Developers at Eidos Montréal must have a fascination with prisons. A Criminal Past sees Adam Jenson recounting an undercover assignment in the “Penley T. Housefather Correctional Facility”, nine months prior to the events of Mankind Divided. Unlike the secretive black-ops prison in Human Revolution’s “The Missing Link” DLC, the “Pent House” is a government-mandated high security prison for augmented criminals, established after the Aug Incident. Adam is sent in to extract another deep-cover agent who may have information on impending anti-aug terrorist attacks.
Adam recounts his mission to the Task Force 29 psychologist, which provides a great way of hinting at the possible outcome of decisions.
You start out trying to blend in with the prison population, having had your augmentations supressed, but things eventually escalate and it’s not long before you’re creeping about through vents and over rooftops, avoiding guards, security systems, and rioting prisoners. What starts as a fairly typical extraction mission, by Deus Ex standards, devolves into a protracted endeavour as the situation in the prison deteriorates further and you quickly discover all is not as it seems. Even if you blitz through the mission in open combat, you’ll still discover few characters can be trusted. However, if you invest time in exploration and hacking every device in sight, you’ll get a much better understanding of events and the opportunity to alter outcomes near the conclusion.
In the opening hour, the cell blocks appear small and movement restrictive. Before long however, you’ll find yourself sent to every corner of the facility to escape.
There are only a few major decisions to make during this DLC, but these are made more interesting thanks to the constant interjections by the Task Force 29 psychologist to whom Adam is recounting events. It provides an intelligent way to indicate major decision points or question the dangers of certain actions. Unfortunately, only one decision truly affects the difficulty of the mission by altering the balance of power in the prison. On the upside, the game does a fantastic job of portraying both sides as a mix of bad eggs and innocent bystanders. The final outcomes are limited and feel a bit underwhelming, but regardless of the choices you make, the ending scene ties into a mid-credit scene from Mankind Divided and should have fans even more interested in the events of the inevitable sequel.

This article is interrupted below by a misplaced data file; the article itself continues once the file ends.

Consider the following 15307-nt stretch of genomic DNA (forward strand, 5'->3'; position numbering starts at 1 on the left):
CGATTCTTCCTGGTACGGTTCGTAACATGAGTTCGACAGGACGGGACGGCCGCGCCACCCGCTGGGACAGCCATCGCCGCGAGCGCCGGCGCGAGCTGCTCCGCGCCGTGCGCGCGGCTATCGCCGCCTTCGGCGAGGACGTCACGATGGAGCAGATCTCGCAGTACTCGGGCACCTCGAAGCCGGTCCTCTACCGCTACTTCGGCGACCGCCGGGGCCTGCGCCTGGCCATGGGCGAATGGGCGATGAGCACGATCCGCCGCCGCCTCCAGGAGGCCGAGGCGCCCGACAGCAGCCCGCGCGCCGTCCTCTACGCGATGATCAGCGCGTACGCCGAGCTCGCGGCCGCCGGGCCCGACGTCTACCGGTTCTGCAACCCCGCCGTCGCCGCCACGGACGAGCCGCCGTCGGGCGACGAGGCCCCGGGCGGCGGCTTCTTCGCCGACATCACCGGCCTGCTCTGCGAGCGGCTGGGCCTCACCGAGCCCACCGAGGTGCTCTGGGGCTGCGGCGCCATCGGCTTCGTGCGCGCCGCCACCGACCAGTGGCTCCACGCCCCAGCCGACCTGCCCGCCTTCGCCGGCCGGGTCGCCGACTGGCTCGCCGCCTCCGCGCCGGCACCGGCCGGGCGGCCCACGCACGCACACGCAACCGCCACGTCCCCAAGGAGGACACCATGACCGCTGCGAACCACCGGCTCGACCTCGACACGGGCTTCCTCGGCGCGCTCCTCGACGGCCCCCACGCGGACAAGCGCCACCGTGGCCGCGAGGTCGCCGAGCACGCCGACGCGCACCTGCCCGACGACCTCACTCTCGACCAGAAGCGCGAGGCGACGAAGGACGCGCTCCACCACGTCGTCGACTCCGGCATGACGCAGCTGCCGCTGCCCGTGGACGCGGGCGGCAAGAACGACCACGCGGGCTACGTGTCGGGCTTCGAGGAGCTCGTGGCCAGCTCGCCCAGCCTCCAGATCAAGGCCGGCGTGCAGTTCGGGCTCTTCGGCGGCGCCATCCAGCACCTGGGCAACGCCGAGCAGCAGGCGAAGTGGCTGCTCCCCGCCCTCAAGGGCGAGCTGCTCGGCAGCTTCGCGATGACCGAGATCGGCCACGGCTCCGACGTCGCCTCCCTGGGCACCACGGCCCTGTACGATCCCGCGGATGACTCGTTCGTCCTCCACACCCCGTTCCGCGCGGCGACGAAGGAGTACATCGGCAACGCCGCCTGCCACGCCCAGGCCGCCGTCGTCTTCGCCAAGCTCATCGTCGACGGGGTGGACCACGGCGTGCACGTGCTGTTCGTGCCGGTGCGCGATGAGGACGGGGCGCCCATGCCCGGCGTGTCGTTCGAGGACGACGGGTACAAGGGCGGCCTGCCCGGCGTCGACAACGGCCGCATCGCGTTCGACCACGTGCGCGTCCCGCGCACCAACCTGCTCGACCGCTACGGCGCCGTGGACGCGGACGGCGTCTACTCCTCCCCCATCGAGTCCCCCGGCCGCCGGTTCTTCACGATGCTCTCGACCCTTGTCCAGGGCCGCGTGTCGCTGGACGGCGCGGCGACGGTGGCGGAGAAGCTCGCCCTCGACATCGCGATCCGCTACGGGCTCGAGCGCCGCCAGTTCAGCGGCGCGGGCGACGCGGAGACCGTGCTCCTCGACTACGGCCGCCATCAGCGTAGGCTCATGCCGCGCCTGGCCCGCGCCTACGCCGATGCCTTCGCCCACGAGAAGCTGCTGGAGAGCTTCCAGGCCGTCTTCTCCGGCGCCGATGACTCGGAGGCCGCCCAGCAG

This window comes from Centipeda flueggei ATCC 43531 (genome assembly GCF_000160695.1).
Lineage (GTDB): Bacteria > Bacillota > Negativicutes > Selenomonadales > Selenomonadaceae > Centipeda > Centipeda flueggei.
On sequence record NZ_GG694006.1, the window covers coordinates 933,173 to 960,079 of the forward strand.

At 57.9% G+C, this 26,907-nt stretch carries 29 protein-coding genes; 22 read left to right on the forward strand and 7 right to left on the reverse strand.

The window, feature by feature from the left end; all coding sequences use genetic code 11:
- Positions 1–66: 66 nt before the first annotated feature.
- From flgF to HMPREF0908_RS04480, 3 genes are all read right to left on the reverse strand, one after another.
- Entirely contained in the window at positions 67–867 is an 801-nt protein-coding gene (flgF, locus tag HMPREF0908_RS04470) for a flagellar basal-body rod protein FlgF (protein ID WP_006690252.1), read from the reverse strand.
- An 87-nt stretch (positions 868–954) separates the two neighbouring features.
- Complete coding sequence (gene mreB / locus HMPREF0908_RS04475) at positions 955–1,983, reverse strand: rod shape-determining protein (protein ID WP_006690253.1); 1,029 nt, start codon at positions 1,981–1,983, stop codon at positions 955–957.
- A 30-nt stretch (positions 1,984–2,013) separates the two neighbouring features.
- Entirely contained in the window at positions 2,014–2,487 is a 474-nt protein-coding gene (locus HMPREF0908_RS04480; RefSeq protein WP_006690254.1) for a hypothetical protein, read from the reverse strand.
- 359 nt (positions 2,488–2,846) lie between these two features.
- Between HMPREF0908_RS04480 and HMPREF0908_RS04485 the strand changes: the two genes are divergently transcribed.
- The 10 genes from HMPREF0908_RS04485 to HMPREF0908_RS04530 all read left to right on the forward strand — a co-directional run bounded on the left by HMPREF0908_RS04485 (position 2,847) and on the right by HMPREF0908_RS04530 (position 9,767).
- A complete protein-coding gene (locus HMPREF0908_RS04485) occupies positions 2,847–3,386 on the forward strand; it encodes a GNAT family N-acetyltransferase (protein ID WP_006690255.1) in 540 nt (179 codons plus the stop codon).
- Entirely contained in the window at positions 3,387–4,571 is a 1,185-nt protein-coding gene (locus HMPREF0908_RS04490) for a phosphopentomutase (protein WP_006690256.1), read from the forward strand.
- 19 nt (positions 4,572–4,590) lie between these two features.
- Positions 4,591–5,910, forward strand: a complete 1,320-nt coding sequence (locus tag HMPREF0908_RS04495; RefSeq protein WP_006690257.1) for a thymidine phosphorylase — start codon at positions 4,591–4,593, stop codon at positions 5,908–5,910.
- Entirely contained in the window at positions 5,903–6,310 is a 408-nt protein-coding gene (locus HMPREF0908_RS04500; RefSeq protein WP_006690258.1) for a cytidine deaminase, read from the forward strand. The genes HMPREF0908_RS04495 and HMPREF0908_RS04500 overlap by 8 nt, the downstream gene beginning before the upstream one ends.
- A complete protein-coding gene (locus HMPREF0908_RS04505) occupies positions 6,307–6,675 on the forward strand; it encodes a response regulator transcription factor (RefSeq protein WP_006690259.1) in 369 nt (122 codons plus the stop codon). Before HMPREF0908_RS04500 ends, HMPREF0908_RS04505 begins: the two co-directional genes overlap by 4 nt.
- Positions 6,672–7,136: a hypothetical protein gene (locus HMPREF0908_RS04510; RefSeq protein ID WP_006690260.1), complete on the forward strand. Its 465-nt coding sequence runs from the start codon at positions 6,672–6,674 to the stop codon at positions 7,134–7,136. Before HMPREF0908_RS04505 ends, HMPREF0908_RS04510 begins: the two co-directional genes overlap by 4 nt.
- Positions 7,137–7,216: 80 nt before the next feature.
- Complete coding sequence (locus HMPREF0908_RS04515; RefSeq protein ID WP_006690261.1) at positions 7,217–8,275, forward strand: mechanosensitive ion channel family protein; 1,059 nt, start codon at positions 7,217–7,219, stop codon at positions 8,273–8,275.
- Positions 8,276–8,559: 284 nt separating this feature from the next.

One of the highlights for me was the inclusion of more robots, drones, and power suits. At times like these, you’ll regret trying a “no augmentation” run.
If you have played the base game — and you should before playing this — there is little to say about gameplay because it does not deviate from the structure of the original game, nor introduce any new mechanics. You’ll still have the choice of shooting, stealth-ing, or hacking your way through missions, your route determined by how you distribute a limited number of “Praxis Kits”. The restrictive opening scene aims to limit your possibilities, but you can quickly subvert the suggested route if you keep an eye out for hidden stashes or vents.
What starts as a fairly typical extraction mission, by Deus Ex standards, devolves into a protracted endeavour as the situation in the prison deteriorates further and you quickly discover all is not as it seems.
The restrictive opening scene aims to limit your possibilities, but you can quickly subvert the suggested route if you keep an eye out for hidden stashes or vents.
Enjoys games with awesome stories and characters, along with new and interesting hardware. Dislikes day-one patches and driver updates.
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PC, PS4, Xbox One
17 February 2017
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